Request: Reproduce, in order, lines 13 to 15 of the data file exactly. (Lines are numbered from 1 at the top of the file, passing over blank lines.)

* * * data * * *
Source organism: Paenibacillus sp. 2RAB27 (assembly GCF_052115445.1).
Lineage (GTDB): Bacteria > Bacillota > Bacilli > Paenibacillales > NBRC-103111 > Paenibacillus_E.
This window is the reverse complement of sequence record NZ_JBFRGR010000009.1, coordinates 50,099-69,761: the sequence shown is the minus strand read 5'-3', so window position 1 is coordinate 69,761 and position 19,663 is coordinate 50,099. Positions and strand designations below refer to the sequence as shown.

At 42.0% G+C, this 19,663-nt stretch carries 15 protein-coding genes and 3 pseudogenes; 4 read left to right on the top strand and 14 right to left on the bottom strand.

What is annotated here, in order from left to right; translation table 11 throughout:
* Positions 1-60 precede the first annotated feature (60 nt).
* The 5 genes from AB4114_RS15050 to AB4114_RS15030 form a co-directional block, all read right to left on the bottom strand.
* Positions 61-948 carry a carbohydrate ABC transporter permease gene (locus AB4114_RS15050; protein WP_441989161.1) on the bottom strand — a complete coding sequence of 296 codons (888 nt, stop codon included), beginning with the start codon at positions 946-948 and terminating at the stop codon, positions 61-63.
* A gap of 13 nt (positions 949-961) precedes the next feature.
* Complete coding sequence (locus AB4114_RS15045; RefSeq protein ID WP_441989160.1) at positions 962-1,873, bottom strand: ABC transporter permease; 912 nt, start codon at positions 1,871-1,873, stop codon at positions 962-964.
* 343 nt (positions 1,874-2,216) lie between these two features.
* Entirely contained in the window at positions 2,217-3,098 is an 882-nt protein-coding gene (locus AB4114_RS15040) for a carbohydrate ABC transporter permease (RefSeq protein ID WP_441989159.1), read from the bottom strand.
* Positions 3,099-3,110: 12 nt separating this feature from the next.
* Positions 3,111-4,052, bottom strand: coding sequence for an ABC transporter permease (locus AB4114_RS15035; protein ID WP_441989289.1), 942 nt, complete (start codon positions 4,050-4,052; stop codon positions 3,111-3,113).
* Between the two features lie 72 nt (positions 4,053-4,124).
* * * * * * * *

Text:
* Positions 3,099-3,110: 12 nt separating this feature from the next.
* Positions 3,111-4,052, bottom strand: coding sequence for an ABC transporter permease (locus AB4114_RS15035; protein ID WP_441989289.1), 942 nt, complete (start codon positions 4,050-4,052; stop codon positions 3,111-3,113).
* Between the two features lie 72 nt (positions 4,053-4,124).